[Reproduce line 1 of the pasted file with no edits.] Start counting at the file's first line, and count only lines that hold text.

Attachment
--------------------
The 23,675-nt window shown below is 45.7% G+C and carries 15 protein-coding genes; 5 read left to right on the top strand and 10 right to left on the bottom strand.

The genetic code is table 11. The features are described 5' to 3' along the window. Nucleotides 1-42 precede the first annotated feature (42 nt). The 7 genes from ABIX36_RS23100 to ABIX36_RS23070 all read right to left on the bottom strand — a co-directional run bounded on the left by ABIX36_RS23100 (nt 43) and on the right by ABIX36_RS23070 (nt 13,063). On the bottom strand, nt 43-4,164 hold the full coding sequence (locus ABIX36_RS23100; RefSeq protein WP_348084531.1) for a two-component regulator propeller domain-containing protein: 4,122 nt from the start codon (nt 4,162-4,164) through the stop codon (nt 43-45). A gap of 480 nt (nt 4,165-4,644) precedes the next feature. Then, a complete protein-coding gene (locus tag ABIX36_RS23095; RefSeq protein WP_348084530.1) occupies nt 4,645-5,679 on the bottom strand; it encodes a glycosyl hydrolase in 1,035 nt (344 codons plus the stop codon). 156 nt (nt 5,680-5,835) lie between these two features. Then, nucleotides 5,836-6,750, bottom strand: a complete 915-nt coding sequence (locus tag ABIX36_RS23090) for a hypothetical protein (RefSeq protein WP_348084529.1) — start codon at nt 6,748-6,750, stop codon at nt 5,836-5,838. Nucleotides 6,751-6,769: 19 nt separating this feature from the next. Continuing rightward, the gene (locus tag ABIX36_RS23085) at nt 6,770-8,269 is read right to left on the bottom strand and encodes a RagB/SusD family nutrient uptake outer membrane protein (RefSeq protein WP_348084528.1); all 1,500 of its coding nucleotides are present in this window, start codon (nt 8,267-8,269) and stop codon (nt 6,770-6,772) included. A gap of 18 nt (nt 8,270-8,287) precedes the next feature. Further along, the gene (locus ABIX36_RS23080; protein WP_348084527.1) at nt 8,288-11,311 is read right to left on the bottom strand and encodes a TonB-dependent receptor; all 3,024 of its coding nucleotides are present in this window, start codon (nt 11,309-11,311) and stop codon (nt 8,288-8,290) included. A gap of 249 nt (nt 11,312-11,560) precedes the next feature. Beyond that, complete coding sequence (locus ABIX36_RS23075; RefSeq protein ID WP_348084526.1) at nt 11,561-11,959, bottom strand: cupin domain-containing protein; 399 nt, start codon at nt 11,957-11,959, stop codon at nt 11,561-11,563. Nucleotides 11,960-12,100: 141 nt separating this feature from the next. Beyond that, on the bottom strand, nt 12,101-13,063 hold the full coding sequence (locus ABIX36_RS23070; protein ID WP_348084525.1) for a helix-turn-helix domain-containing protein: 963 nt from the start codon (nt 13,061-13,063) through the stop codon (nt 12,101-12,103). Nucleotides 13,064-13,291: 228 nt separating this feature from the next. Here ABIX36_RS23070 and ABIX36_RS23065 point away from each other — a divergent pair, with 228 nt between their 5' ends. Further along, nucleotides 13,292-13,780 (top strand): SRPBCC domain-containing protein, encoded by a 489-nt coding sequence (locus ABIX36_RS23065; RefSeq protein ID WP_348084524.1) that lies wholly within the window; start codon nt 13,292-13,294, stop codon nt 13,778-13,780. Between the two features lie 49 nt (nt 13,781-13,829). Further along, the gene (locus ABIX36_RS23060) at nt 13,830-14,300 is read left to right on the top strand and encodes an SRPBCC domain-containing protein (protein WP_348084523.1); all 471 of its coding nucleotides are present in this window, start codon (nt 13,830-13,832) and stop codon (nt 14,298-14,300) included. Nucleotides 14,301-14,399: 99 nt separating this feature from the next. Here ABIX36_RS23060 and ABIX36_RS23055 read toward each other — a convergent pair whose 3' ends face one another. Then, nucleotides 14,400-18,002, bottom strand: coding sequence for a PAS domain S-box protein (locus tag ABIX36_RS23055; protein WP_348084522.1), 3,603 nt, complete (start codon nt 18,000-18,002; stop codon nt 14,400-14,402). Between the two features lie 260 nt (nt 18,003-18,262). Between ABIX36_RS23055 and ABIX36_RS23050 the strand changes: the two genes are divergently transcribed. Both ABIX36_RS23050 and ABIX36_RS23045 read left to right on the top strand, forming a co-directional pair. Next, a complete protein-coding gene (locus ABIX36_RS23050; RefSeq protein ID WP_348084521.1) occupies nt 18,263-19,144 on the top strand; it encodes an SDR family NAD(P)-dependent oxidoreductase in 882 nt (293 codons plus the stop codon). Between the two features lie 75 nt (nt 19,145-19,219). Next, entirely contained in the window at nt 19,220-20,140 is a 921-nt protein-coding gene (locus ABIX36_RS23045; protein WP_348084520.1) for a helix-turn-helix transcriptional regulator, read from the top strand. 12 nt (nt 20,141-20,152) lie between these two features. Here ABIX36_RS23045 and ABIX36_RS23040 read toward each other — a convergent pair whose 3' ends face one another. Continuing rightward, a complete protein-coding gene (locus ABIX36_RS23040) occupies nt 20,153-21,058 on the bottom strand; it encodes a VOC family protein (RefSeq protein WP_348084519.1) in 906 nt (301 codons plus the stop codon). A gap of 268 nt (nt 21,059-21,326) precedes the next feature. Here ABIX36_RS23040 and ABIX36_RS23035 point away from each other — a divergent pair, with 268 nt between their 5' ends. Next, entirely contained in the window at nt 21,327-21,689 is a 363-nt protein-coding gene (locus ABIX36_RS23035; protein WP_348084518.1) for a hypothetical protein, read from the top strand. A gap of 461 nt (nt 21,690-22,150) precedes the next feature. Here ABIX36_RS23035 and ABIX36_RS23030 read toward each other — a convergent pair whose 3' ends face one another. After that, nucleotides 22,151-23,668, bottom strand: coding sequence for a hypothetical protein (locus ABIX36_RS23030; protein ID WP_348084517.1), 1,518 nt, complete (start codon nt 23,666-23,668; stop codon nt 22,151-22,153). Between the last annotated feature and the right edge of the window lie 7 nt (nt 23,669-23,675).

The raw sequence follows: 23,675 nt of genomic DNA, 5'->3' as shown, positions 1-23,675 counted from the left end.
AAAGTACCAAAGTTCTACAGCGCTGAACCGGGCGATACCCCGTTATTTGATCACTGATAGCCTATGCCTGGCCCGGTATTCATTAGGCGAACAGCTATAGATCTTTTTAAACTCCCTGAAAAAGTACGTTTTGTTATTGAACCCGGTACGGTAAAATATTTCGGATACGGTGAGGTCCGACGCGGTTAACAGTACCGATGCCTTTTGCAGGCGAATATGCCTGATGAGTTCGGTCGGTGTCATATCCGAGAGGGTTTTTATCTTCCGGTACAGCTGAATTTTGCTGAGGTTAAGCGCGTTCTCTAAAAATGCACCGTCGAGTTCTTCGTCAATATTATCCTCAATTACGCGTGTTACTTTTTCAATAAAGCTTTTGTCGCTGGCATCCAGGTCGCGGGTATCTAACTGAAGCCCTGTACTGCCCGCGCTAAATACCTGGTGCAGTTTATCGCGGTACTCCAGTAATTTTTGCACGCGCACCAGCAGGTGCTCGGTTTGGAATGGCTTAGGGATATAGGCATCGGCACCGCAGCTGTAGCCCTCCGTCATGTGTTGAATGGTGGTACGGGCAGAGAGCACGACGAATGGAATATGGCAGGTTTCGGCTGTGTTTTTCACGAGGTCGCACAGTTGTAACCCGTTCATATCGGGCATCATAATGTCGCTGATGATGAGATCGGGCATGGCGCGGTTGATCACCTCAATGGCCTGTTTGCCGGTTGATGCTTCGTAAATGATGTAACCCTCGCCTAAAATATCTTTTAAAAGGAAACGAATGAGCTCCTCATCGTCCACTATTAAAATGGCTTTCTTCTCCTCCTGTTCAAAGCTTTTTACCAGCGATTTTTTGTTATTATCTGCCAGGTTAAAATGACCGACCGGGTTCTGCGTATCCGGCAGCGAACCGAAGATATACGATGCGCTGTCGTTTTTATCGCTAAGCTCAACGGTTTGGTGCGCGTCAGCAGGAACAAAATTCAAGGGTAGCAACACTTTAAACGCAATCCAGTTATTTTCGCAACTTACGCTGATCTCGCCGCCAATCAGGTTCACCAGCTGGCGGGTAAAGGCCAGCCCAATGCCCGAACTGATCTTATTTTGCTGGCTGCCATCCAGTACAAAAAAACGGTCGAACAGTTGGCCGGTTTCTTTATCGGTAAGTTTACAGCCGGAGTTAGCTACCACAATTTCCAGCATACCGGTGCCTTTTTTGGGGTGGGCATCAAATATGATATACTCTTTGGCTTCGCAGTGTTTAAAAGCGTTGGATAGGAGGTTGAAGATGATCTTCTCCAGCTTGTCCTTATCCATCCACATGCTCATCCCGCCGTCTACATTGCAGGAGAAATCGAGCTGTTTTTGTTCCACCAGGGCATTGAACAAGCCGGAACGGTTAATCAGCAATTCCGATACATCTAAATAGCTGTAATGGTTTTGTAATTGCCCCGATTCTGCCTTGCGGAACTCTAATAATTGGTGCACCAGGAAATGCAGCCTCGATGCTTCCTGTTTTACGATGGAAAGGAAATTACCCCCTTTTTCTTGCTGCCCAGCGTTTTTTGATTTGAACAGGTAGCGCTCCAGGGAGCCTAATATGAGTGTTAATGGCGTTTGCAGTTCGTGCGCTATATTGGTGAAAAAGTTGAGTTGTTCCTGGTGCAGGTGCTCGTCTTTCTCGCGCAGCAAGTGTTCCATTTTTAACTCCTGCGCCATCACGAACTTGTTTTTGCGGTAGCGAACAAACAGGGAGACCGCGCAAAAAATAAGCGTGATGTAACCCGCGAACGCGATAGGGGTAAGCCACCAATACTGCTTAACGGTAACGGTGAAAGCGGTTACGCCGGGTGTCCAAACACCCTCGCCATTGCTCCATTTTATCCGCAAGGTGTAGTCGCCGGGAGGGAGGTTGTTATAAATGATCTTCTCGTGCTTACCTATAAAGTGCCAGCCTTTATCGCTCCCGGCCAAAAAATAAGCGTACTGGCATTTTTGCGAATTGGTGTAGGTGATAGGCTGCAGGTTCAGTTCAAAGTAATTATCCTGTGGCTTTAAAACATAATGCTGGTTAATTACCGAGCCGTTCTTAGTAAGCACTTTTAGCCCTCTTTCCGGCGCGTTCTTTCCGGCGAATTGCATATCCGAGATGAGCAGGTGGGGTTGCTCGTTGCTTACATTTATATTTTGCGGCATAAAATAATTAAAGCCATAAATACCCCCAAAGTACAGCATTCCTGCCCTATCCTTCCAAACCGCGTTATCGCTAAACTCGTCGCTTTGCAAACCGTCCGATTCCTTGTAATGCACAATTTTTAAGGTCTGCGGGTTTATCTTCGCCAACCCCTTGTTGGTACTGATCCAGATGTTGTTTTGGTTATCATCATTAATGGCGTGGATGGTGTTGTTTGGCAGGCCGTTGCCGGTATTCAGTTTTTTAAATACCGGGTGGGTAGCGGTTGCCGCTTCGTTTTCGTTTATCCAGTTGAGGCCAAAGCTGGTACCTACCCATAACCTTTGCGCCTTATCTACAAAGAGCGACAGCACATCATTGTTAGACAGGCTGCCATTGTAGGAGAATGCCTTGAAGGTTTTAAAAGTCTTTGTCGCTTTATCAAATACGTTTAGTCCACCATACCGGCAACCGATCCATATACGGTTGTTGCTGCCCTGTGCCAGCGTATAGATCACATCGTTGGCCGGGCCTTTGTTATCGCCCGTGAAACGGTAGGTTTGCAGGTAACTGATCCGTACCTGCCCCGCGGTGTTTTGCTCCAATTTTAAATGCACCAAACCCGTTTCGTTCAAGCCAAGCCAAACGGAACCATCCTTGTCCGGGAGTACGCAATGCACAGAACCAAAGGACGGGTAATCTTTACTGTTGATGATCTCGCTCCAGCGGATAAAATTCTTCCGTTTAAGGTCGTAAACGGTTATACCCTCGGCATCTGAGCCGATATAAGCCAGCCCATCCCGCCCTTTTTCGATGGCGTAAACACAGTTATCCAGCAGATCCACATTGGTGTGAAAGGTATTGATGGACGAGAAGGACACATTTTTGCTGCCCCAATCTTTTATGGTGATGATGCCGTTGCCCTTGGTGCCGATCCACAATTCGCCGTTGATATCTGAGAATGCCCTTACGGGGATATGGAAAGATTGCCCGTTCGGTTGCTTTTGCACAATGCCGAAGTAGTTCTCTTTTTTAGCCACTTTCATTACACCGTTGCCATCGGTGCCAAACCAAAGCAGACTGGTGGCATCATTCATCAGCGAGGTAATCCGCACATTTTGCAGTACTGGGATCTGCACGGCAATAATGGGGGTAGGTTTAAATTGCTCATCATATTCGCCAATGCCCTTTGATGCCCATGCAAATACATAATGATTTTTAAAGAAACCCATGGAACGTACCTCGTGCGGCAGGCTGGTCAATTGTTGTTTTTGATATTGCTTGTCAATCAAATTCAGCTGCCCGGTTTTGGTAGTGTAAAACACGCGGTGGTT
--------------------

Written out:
The 23,675-nt window shown below is 45.7% G+C and carries 15 protein-coding genes; 5 read left to right on the top strand and 10 right to left on the bottom strand.